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    Jean SmilingCoyote said:

    I plan to march for science in my city. If I were so sure it wouldn’t work, and had applied this stunning foresight to the rest of my life, I maybe shouldn’t have finished my college degree, because that hasn’t gotten me the career I got educated for. We try. I try other things, too. One doesn’t have to march to the exclusion of any other effort.

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      Virginia Schutte said:

      Yes, I’ve seen lots of people in the MfS Facebook group lately asking what else they can do now and after the March. Hopefully lots of people are inspired to keep working toward March goals outside of the event itself. You also make a great point that goals can change over time. I hope your march goes well and you keep on trying!

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    Michael Dähne said:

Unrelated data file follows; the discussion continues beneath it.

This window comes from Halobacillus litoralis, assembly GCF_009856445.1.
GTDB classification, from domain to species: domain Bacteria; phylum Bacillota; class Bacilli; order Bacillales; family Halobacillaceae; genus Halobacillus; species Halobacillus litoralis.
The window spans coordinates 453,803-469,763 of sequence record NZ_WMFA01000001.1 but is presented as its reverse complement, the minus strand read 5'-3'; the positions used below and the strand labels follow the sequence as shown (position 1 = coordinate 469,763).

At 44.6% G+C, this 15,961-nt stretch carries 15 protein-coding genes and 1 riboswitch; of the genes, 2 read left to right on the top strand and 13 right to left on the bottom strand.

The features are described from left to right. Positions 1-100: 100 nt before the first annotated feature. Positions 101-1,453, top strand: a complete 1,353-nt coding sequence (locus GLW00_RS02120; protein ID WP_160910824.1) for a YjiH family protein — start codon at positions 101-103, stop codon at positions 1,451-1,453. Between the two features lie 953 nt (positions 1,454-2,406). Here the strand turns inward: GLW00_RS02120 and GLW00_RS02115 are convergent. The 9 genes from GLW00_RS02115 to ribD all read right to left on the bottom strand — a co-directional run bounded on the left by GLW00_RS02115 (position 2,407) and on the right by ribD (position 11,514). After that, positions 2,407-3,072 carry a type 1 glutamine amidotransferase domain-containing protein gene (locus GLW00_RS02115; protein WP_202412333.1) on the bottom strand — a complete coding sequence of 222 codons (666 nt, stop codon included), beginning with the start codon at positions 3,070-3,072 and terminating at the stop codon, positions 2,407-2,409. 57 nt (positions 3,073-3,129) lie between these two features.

Backward design should have been used before writing this article: Although I definitely agree with Ms Schutte on that you should be specific on your goals and should think of what you achieve when you participate in certain actions and how you can achieve your goals, I do not agree at all that she is making a good statement of why you should not march for science. She is making a statement rather on that the goals have not been set correctly. My goals, when marching for science are clear: 1) Making people aware of that scientist are interested and involveld in political actions, 2) Making people aware of that science is a necessity for making political decisions, 3) Making a statement, that scientists around the globe are opposing the ‘concept of alternative facts’ which should be rather be termed ‘believes’ – they are a community that can speak with one voice. If the author would have applied ‘backward design’ before writing the article she would have realised that it is neither in her interest nor in the interest of the science community to have a public discussion on the goals of the march for science here. The aim of changing the goals may have been achieved by direct communication with the organizers. The goal that is now achieved is discrediting the march of science as tool to express the concerns of scientists regarding a change in US and world wide politics. I will march for science and hope that Ms Schutte will do so too and that whe will undertake also all the other efforts that she is stating in the article, that on most parts make sense, although I do not think they are alternatives to the march – they are extensions and should be part of everdays work as a scientist.